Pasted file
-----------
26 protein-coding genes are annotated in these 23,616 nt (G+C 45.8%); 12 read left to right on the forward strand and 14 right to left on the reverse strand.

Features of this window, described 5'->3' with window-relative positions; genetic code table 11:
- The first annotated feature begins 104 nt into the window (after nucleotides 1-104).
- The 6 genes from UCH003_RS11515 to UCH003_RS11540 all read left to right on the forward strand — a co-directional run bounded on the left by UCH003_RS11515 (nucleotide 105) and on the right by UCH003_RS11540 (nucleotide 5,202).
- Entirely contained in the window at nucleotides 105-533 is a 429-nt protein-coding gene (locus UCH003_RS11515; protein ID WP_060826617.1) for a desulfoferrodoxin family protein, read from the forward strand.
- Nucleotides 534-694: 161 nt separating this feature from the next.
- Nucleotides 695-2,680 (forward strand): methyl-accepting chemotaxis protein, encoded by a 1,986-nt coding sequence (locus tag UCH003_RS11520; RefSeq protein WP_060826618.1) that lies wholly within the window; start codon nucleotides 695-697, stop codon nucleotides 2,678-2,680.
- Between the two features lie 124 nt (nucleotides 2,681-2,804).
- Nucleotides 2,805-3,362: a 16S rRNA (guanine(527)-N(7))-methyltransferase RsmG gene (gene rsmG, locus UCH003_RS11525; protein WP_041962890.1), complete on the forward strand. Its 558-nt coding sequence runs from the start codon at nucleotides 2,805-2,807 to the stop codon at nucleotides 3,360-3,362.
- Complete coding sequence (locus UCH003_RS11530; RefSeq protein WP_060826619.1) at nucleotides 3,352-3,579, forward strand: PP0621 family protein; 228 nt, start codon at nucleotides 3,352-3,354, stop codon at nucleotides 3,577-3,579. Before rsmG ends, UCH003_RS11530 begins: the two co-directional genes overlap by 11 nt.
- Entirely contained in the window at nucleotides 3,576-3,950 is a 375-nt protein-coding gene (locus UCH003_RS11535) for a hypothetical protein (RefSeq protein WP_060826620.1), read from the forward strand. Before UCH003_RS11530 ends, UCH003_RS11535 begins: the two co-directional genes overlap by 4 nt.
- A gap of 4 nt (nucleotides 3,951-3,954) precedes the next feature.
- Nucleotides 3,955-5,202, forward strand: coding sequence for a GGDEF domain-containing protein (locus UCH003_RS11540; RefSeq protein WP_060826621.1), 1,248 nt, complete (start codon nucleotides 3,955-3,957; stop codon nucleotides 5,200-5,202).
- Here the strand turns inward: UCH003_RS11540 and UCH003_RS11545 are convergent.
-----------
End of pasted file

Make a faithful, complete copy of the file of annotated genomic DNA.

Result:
26 protein-coding genes are annotated in these 23,616 nt (G+C 45.8%); 12 read left to right on the forward strand and 14 right to left on the reverse strand.

Features of this window, described 5'->3' with window-relative positions; genetic code table 11:
- The first annotated feature begins 104 nt into the window (after nucleotides 1-104).
- The 6 genes from UCH003_RS11515 to UCH003_RS11540 all read left to right on the forward strand — a co-directional run bounded on the left by UCH003_RS11515 (nucleotide 105) and on the right by UCH003_RS11540 (nucleotide 5,202).
- Entirely contained in the window at nucleotides 105-533 is a 429-nt protein-coding gene (locus UCH003_RS11515; protein ID WP_060826617.1) for a desulfoferrodoxin family protein, read from the forward strand.
- Nucleotides 534-694: 161 nt separating this feature from the next.
- Nucleotides 695-2,680 (forward strand): methyl-accepting chemotaxis protein, encoded by a 1,986-nt coding sequence (locus tag UCH003_RS11520; RefSeq protein WP_060826618.1) that lies wholly within the window; start codon nucleotides 695-697, stop codon nucleotides 2,678-2,680.
- Between the two features lie 124 nt (nucleotides 2,681-2,804).
- Nucleotides 2,805-3,362: a 16S rRNA (guanine(527)-N(7))-methyltransferase RsmG gene (gene rsmG, locus UCH003_RS11525; protein WP_041962890.1), complete on the forward strand. Its 558-nt coding sequence runs from the start codon at nucleotides 2,805-2,807 to the stop codon at nucleotides 3,360-3,362.
- Complete coding sequence (locus UCH003_RS11530; RefSeq protein WP_060826619.1) at nucleotides 3,352-3,579, forward strand: PP0621 family protein; 228 nt, start codon at nucleotides 3,352-3,354, stop codon at nucleotides 3,577-3,579. Before rsmG ends, UCH003_RS11530 begins: the two co-directional genes overlap by 11 nt.
- Entirely contained in the window at nucleotides 3,576-3,950 is a 375-nt protein-coding gene (locus UCH003_RS11535) for a hypothetical protein (RefSeq protein WP_060826620.1), read from the forward strand. Before UCH003_RS11530 ends, UCH003_RS11535 begins: the two co-directional genes overlap by 4 nt.
- A gap of 4 nt (nucleotides 3,951-3,954) precedes the next feature.
- Nucleotides 3,955-5,202, forward strand: coding sequence for a GGDEF domain-containing protein (locus UCH003_RS11540; RefSeq protein WP_060826621.1), 1,248 nt, complete (start codon nucleotides 3,955-3,957; stop codon nucleotides 5,200-5,202).
- Here the strand turns inward: UCH003_RS11540 and UCH003_RS11545 are convergent.